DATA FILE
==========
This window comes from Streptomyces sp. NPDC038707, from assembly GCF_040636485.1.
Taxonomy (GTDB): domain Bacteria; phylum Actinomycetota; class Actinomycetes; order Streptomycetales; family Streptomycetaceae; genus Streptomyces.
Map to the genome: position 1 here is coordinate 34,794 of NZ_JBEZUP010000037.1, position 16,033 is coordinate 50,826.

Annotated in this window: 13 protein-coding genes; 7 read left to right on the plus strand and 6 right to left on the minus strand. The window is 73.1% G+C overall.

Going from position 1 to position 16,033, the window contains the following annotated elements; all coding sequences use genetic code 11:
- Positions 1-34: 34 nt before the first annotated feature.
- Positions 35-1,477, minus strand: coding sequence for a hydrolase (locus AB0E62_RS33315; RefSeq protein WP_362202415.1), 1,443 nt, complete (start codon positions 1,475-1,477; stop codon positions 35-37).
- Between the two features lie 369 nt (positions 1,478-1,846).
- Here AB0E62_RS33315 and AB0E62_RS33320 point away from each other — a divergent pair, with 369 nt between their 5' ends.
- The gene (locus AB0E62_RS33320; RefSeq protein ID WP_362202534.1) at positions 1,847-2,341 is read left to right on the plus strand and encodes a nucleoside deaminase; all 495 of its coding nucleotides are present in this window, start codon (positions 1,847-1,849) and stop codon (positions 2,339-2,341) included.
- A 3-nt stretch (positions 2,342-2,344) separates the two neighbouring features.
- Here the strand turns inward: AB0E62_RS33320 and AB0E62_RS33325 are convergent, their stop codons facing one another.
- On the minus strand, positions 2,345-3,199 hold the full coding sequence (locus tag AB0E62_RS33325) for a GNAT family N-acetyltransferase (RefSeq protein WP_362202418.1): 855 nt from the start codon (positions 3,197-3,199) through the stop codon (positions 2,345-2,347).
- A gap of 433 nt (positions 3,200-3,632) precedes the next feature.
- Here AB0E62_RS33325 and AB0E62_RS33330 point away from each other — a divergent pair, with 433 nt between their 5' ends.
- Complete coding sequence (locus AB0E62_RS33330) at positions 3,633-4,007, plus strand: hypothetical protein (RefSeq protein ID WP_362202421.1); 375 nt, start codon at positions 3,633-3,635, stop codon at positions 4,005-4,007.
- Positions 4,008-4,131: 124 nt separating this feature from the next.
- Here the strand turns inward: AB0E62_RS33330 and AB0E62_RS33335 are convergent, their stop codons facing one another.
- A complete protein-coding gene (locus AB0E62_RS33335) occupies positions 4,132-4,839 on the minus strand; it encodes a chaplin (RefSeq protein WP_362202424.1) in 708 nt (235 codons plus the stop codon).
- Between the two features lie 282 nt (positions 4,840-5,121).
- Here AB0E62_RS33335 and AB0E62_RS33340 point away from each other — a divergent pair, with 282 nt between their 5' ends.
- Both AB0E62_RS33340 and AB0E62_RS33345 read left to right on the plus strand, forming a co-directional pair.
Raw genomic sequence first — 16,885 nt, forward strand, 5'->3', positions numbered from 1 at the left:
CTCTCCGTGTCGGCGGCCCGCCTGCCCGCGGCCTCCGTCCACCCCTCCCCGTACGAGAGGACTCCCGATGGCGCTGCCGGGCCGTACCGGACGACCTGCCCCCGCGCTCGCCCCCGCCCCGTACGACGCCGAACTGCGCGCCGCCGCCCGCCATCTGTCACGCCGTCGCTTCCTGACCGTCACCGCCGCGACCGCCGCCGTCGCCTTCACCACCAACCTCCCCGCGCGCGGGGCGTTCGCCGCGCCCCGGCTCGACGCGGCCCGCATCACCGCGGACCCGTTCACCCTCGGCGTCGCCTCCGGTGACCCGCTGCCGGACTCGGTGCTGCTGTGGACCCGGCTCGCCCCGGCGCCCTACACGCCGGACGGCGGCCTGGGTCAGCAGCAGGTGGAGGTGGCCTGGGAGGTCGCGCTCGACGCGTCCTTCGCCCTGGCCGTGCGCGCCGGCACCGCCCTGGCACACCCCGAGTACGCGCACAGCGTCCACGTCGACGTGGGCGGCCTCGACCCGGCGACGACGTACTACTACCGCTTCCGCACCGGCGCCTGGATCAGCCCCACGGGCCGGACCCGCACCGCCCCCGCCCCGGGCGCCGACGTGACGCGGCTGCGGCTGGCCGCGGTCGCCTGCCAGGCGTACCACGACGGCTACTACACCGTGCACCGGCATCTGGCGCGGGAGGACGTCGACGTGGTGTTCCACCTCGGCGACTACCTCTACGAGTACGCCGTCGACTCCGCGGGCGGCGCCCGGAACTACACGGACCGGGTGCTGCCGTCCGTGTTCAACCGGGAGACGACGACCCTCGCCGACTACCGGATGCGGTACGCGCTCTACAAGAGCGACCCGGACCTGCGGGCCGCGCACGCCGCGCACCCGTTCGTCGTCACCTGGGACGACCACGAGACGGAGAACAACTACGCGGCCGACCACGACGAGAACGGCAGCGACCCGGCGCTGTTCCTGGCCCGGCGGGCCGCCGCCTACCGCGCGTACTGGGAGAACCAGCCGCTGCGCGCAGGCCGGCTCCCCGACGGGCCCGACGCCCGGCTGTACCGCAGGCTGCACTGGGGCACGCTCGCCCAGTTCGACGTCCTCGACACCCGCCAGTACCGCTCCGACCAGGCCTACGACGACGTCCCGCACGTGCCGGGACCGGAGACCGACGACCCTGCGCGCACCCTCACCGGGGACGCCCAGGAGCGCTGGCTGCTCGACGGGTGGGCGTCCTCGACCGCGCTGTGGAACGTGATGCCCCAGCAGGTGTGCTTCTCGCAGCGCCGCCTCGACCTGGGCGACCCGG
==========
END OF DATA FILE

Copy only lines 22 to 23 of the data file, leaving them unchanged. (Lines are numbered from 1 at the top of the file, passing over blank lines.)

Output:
- Both AB0E62_RS33340 and AB0E62_RS33345 read left to right on the plus strand, forming a co-directional pair.
Raw genomic sequence first — 16,885 nt, forward strand, 5'->3', positions numbered from 1 at the left: